How to Contest a Fraudulent Last Will

By Heather Frances J.D.

The probate process is designed to ensure that only valid, accurate wills are enforced by court orders and as such, probate courts allow challenges to a will’s validity. State laws vary when it comes to the actual process for contesting a will -- as well as what constitutes fraud concerning a will.

The probate process is designed to ensure that only valid, accurate wills are enforced by court orders and as such, probate courts allow challenges to a will’s validity. State laws vary when it comes to the actual process for contesting a will -- as well as what constitutes fraud concerning a will.

Statutes of Limitations and Standing

Will contests generally take place in the probate court where the will was admitted, typically in the county where the deceased, known as the decedent, lived at the time of his death, or where he owned most of his property. Your state might have a statute of limitations that limits the time period for will contests. For example, will contestants in Alabama must file their contests within six months from the date on which the will was admitted to the court. In all states, the person filing the petition to set aside the will must have standing to contest it. In other words, the contestant must have some interest in the outcome of the contest. For example, an interested person is typically an heir of the decedent, standing to inherit under the state’s intestate statutes if the decedent had died without a will, or a person whose inheritance was greater in a prior will than in the one admitted to the court.

Protect your loved ones by a legally binding will. Make a Will Online Now

Fraud

Though the exact definition of fraud varies among states, it generally involves intentional false statements made by a party with the intent to deceive the decedent -- and that actually induced the decedent to make a will or add a specific provision to his will that he otherwise would not have had he not received fraudulent information. The contestant has the burden of proving to the court that fraud occurred -- and witness testimony or other evidence is generally necessary as proof. A proponent of the will might have the opportunity to refute the contestant's evidence with other evidence that shows the will was not fraudulent.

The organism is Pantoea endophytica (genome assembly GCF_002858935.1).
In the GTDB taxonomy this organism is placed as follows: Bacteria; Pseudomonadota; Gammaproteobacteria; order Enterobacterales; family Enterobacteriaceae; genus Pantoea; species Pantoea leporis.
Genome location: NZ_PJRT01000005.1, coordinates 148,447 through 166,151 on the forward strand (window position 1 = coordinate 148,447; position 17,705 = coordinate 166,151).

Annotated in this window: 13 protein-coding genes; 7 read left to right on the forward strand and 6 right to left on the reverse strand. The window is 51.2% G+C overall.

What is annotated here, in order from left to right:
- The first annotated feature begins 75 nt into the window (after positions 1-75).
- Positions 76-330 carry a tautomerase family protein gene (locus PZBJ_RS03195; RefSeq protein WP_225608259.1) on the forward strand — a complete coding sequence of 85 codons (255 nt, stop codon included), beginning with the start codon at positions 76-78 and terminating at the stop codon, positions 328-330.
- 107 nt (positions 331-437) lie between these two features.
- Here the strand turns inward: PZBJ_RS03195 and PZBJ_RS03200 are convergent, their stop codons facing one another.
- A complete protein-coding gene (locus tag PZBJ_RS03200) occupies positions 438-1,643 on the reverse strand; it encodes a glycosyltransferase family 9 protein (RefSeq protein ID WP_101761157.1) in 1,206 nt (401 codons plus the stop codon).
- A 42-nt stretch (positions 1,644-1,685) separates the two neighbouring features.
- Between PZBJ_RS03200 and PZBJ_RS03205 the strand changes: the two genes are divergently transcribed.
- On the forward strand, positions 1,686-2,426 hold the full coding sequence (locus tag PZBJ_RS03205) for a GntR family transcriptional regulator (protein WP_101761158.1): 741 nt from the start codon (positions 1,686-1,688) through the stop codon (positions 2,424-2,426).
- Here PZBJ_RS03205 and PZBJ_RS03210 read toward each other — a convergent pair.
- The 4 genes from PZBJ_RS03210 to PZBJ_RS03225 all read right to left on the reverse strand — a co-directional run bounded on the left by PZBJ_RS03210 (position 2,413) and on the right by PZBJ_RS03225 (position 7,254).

Invalidating the Will

If the probate court concludes, based on the contestant’s evidence, that the will was fraudulently induced, it might invalidate any provisions induced by the fraud, or it may invalidate the entire will. If the fraud related to only one provision of the will, the court might decline to invalidate an otherwise valid will. If the entire will is declared invalid, the court could order the decedent’s estate divided among the decedent’s heirs according to the state’s intestacy laws. If there is a prior valid will available, the court could accept that will as the controlling will -- ordering the distribution of the decedent’s estate according to its terms.

No Contest Clauses

Some wills contain “no contest” clauses intended to deter will contests by punishing unsuccessful contestants. If a decedent’s will has such a clause but the challenger is successful in getting the will, or portions of it, declared invalid, the contestant might gain a larger inheritance than provided by the contested will. However, if the challenger loses the contest, he might lose his entire inheritance under the terms of the no contest clause.

Protect your loved ones by a legally binding will. Make a Will Online Now
Protesting a Will in Illinois

References

Related articles

Wills With No-Contest Clauses in Massachusetts

A will details the way the deceased person’s assets are to be distributed, but sometimes someone will try to contest, or challenge, the will if he does not receive the inheritance to which he believes himself entitled. Consequently, you can insert a clause in your will to discourage challenges to the will’s validity, perhaps making a challenger think twice before acting.

Ways to Contest a Will in Alabama

Alabama courts seek to ensure that a person's estate is distributed according to his wishes. If the will does not reflect the decedent's wishes for any reason, such as cases where the decedent did not have the mental capacity to write his will, an interested person may challenge the will in either probate court or circuit court.

How to Contest a Will in Missouri

Your will leaves instructions for your loved ones regarding how you want your property distributed, and your loved ones might willingly follow your instructions to the letter. Sometimes, however, family and friends may dispute, or contest, terms of your will. Missouri allows certain persons to contest a will even if it appears valid, but you can take steps to discourage will contests.

LegalZoom. Legal help is here. Start Here. Wills. Trusts. Attorney help.

Related articles

How to Contest a Will in Florida

After the death of a loved one, both family members and Florida courts want to ensure that the estate is distributed ...

Laws Regarding Renouncing Inheritance in Louisiana

Louisiana law permits you to fully renounce any inheritance you are entitled to receive. You also have the option of ...

How to Invalidate a Last Will & Testament

A will contains an individual's final wishes. As a result, any attempt to invalidate it must meet a high standard of ...

Contesting a Will in Kansas

In Kansas, only an heir or beneficiary may contest a will. An heir is a relative who would be entitled to an ...

Browse by category